I basically write a really boring drum beat, then I write a repetitive bass line, then I add guitar, maybe some keys, then the vocals, then maybe more guitar or keys to cap it all off.  Then I send the song to Kipp and he writes and records way better drums on the song(s). After that he mixes it and sends it over to me to listen to. We basically shrug our shoulders and we’re onto the next one.

 

What is the music scene like in Spokane, where you live now, as well as in Alaska where you are from?

 

Both Spokane and Anchorages’ scenes seemed to be taking off right before the shutdown. Spokane’s scene has been vibrant ever since moving here and there’s a few people in the scene that have worked extremely hard and have really sacrificed and endured all the growing pains of an evolving scene and I couldn’t be more grateful to be a part of it. Anchorage is a similar story, as the NPR Tiny Desk contest winner last year was an Alaskan and the scene has always been welcoming of new faces and talent. Both scenes are unique personalities and I only hope that the shutdown/C19 comes to an end soon.

 

What can you tell me about your upcoming single “Ten Favorites”, as well as your album Ash House that is set to be released in October?

It feels like all of the songs on this album harken back to a thought or memory that wasn’t fully lived out and “Ten Favorites” is like leaving your love’s house as the sun comes up and you put on a playlist of songs called “Morning Songs (Ten Favorites)” and imagine what life would be like if you’d never left.

 

 
You have talked in the past about your love for making music videos. What do you love about the process? Do you plan to make music videos for all of the songs on the album?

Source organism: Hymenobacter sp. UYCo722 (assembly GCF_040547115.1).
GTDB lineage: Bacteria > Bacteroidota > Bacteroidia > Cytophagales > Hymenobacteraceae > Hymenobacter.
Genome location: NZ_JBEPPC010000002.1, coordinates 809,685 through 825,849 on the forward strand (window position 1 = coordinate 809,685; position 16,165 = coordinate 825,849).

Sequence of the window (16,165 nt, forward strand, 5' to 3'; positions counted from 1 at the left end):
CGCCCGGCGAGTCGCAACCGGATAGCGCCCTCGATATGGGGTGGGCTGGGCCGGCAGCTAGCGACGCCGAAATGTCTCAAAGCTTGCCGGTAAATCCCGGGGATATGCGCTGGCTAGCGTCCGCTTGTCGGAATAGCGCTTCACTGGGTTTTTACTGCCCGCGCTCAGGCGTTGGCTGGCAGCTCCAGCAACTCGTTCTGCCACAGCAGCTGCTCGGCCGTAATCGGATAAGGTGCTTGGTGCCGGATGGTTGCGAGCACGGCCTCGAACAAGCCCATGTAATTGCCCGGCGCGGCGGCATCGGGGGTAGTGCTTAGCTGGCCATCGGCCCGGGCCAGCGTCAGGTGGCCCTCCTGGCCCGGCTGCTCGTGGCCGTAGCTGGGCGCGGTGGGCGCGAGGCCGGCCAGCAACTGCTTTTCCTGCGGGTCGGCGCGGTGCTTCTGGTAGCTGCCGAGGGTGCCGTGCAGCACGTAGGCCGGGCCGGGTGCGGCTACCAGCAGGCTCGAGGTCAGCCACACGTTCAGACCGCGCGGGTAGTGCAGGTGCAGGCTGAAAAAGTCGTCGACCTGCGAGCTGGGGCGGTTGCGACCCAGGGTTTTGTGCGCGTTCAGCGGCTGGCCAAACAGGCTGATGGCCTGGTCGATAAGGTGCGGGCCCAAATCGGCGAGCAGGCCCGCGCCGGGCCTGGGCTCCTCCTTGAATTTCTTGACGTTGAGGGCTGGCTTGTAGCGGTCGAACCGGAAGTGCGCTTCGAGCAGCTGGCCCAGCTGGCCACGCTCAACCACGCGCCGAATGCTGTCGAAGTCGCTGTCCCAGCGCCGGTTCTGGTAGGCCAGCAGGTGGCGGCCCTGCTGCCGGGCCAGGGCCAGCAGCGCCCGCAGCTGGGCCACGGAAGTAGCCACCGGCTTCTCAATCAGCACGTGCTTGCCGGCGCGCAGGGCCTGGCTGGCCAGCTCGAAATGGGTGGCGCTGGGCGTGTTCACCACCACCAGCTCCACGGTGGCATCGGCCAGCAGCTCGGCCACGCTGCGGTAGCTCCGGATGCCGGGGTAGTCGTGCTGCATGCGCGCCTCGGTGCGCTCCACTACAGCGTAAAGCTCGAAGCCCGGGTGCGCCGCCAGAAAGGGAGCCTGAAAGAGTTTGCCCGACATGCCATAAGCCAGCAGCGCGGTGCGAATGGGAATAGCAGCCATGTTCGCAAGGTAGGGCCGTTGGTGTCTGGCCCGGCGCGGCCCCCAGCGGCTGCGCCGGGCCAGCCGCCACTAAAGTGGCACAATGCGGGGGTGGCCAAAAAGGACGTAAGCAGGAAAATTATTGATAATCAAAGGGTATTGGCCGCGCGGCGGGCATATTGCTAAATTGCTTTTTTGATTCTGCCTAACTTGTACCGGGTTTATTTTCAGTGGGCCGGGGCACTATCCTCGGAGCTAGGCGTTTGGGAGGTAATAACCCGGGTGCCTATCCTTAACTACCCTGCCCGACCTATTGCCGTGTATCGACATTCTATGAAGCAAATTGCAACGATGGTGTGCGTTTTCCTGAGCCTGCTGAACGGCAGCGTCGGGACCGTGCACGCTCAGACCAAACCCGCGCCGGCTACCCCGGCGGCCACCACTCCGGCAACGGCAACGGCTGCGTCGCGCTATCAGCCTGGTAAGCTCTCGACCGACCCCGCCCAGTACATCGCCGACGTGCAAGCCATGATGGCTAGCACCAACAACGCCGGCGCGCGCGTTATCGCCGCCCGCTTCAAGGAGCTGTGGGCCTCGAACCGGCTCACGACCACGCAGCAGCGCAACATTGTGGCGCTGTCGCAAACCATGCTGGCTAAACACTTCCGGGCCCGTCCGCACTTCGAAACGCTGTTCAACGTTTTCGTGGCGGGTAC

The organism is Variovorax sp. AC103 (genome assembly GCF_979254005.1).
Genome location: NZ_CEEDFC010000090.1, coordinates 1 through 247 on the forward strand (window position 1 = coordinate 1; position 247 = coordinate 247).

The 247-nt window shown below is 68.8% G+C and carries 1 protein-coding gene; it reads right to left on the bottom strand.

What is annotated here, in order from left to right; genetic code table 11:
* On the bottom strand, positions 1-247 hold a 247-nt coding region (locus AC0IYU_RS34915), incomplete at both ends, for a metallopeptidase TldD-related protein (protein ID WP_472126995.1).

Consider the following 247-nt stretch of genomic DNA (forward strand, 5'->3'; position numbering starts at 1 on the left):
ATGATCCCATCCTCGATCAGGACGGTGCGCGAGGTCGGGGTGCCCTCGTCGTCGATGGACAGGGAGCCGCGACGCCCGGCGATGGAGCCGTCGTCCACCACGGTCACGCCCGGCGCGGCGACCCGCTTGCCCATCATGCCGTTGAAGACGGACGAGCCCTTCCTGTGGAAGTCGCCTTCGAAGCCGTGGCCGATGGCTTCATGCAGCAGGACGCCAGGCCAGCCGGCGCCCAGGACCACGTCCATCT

I do still love making music videos. I think I love it so much because it’s an artistic creative outlet that can be fully expressive.  It’s just a plethora of creative avenues in entertainment that are so fun to explore. I could see myself getting obsessive about it though, so I do like to collaborate with others that are masters of the art and have a great vision for what music videos can be. I’m not sure I’ll be able to pull off 10 music videos for this album, but you never know until the opportunity arrives I guess.

 

 
How has the pandemic affected your musical projects? In what ways have you adapted to the changing musical landscape and how do you feel that that things will look on the other side of the pandemic?

 

Lavoy was affected pretty heavily as we had some shows booked that got cancelled and we stopped getting together to record new material for a bit, but Mall Daze really wasn’t going to be affected in that way since we’ve never played a live show yet and I record in my basement and Kipp records in his shed. Mall Daze will be playing once the world opens again, but until then I guess we’ll just keep recording. I’m not sure what the world will look like after this, but I hope there’s some good idea out there for solutions for struggling venues and artists.

 

 
What kinds of things do you enjoy doing outside of music?

 

I’ve been playing a lot of basketball as far as pick up games and watching the NBA and keeping tabs on all the Finals in the bubble. I also just moved into a new house here in Spokane, so things have been wild lately just trying to make it a home. My priority is to get my new basement studio built, so that may take up some time for awhile as well.

 

 
What’s next for you?

 

Another Mall Daze record in 2021, building my new basement studio, a Lavoy record in 2021, some kind of virtual touring (if possible) and making some hand printed art with my friend and collaborator. Lots to do but no real deadlines yet.  Just rough plans so far.